Unlike gridlock in Washington, weather is an obstacle the LTER team faces every year down here on the Peninsula. It seems, then, that those of us already deployed to the ice are incredibly fortunate: After some twists and turns, the government shutdown won’t end up costing us all that much of our field season. No one is quite certain, however, what will happen to those scientists not-yet-deployed — men and women whose research was delayed or suspended irreversibly as a result of the events in Washington. And there’s no official word on what will happen after January 15th, when the spending agreement reached last night expires. In the meantime, I am cautiously optimistic.
A hike up the glacier in back of the station on Sunday yielded some spectacular views of the sea and islands that lie to the west. Drifting sea ice is visible in the foreground, blown toward the station by brisk west winds.
The intervening days have afforded some small opportunities for recreation in and around the station. A hike up the glacier in back of the station (using snowshoes with instep crampons) yielded some spectacular views of the sea that surrounds the base here.
And with some winter snow still left atop the glacier ice, I also decided to accompany Greg, a scientist from the Scripps Institution of Oceanography, on a brief ski and snowboard tour of Palmer’s two modest ski slopes. (The two slopes are just tongues of the ice piedmont that reach down to the sea on opposite sides of the station.) Greg, who is here to study cloud-nucleating aerosols in the atmosphere above the station, schlepped it up the glacier on snowshoes and carried his snowboard. I skinned up on A/T gear I borrowed from the station’s recreation locker and then made the descent on skis. We each got only 30 or 40 turns in, but it was well worth it.
Greg, a scientist from the Scripps Institution of Oceanography, makes a careful descent toward Bonaparte Point.
I’ll write more as we turn to science and regular life here on station.
All smiles after an icy descent. (Thumbs up for no broken bones!)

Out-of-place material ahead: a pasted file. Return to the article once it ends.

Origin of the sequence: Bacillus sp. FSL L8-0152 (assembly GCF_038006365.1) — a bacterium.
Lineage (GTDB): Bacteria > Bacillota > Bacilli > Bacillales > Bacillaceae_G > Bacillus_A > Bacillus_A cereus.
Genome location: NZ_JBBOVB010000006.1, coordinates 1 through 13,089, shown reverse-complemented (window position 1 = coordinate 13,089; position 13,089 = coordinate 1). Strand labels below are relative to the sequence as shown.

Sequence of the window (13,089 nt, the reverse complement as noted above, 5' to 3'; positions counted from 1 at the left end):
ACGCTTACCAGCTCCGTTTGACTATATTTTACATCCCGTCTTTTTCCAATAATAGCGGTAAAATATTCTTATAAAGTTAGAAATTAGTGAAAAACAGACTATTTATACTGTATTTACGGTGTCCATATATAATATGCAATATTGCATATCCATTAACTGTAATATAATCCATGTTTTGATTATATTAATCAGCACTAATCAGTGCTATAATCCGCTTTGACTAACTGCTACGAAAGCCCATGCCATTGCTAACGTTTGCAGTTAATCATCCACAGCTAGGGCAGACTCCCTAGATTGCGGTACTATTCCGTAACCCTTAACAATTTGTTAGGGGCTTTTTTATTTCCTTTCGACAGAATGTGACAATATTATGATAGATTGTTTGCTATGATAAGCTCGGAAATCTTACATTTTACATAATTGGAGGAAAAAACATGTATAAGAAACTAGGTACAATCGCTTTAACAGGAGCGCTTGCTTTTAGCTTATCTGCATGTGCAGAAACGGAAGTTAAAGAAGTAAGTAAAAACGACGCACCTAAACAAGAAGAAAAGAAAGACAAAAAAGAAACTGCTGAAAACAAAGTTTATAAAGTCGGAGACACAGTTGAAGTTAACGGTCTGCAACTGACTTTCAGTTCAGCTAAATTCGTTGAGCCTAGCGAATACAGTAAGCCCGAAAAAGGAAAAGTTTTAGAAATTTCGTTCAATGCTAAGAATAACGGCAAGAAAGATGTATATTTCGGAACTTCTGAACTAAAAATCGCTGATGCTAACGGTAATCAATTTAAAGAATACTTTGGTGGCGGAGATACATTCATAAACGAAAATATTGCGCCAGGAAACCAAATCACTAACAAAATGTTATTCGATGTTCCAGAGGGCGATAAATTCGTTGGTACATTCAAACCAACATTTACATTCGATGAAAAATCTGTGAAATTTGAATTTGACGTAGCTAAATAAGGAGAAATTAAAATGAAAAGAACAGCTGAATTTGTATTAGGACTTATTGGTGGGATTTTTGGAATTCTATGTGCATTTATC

Before I sign off, however, I want to share some sincere gratitude: The support I and other members of the science teams here have received over the past two weeks has been overwhelming. Via this blog, by email, and on Facebook, from friends and from members of the public, we’ve received an outpouring of encouragement and empathy from warmer lands to the north; thank you.
The government shutdown isn’t affecting just U.S. scientists: The Toronto Star has a story out today on how the NSF move to caretaker status is playing out in Canada. Many researchers from other nations depend on USAP infrastructure to collect their own data on the Seventh Continent. Here at Palmer, the LTER study often involves international collaborators. And the NSF makes all data collected through the study available on the Web for anyone in the world to use.
The transition to “caretaker” status has resulted in almost complete shutdown of the Palmer Station laboratories. Equipment in this lab sits covered in protective plastic awaiting the return of scientists at some unspecified point in the future.
I haven’t written much in this space since the Gould pulled into Palmer Station five days ago. On Oct. 8 — the day we arrived — the National Science Foundation announced that it was effectively cancelling all upcoming U.S. research activities in Antarctica. Because Congress has failed to pass a budget for the federal fiscal year that began on Oct. 1, the NSF will run out of money to operate the U.S. Antarctic Program on Oct. 14. In advance of that date, contractors with Lockheed Martin, which maintains the U.S. Antarctic research stations and manages all USAP logistics, have begun transitioning Palmer to “caretaker” status.